“Can You Be a Fair and Impartial Juror?”: Pro-Police Bias in the CourtroomPage, Andrew N.
Abstract: In a trial, occasionally a police eyewitness and a civilian eyewitness disagree on the facts of the case and it is left to the jury to determine which version of events is more reliable and which witness is more credible. Past studies show that it is not uncommon for jurors to have preconceived biases (and they often mask these biases with casuistry), and that jurors put a great amount o... read more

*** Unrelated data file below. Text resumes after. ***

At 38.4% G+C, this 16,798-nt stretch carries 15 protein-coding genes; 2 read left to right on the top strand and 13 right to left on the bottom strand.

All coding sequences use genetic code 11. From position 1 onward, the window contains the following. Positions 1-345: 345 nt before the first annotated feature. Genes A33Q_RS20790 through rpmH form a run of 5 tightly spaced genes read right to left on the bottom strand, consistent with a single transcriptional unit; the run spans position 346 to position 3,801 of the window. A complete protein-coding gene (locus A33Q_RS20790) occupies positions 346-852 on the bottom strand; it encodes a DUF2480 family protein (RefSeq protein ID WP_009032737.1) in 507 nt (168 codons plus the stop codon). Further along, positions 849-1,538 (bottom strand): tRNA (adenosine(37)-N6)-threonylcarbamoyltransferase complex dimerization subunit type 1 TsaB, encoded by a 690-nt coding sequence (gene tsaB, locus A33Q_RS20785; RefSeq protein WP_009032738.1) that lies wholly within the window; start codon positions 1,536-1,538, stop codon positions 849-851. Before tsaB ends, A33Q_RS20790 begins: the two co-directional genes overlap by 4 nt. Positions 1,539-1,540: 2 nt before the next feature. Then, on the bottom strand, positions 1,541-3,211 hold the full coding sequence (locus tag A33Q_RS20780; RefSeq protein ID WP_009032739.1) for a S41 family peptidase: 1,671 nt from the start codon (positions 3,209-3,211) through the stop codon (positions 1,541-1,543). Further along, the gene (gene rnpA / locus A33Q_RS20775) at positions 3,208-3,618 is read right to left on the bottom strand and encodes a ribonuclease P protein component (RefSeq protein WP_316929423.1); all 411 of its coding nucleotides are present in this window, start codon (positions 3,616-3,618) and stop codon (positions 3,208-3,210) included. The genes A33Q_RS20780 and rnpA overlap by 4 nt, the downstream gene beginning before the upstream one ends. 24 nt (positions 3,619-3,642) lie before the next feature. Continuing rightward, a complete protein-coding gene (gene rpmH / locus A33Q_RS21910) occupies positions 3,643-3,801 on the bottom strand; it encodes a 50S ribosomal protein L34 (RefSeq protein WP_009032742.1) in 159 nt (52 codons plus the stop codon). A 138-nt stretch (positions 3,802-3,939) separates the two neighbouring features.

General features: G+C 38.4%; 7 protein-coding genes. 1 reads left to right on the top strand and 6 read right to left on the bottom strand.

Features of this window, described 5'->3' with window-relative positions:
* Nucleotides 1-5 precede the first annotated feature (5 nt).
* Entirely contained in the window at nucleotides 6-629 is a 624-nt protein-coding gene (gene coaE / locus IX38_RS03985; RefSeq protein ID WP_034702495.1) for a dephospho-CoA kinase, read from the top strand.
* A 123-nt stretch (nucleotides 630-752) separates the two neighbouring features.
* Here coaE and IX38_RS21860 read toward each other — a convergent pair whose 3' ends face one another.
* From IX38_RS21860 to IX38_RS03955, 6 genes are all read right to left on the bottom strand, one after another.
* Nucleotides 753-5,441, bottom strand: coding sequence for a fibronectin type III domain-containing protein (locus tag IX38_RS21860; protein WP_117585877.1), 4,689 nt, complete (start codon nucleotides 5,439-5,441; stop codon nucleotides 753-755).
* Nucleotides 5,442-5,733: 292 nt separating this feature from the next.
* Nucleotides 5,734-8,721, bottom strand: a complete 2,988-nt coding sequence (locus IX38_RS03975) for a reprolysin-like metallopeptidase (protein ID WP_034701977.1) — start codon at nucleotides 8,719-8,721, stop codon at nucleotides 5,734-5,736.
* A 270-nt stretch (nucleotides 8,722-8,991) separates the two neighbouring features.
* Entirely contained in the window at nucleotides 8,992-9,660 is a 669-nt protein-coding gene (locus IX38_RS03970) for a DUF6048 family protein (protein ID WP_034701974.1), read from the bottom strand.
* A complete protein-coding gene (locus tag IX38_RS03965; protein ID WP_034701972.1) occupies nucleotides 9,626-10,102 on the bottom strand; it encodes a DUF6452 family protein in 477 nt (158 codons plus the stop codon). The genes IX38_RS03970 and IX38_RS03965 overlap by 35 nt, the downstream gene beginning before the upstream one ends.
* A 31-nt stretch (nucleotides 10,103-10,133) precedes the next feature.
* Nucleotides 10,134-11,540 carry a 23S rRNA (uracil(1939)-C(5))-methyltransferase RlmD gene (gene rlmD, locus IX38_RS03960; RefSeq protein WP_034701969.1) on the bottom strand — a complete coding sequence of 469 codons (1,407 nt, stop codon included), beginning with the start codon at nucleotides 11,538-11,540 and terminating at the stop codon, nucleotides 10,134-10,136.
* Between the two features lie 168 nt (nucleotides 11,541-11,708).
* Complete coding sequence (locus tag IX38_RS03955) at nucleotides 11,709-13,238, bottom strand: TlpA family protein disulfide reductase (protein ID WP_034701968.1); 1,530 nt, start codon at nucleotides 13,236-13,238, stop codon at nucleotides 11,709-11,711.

- This object is in collection:
- Undergraduate Honors Theses
- Senior honors thesis.
- Tufts University. Department of Psychology.
- Police--Public opinion--Psychological aspects.
- Jurors--Decision making--Psychological aspects.
- Trials--Psychological aspects.
- Criminal justice, Administration of--Psychological aspects.
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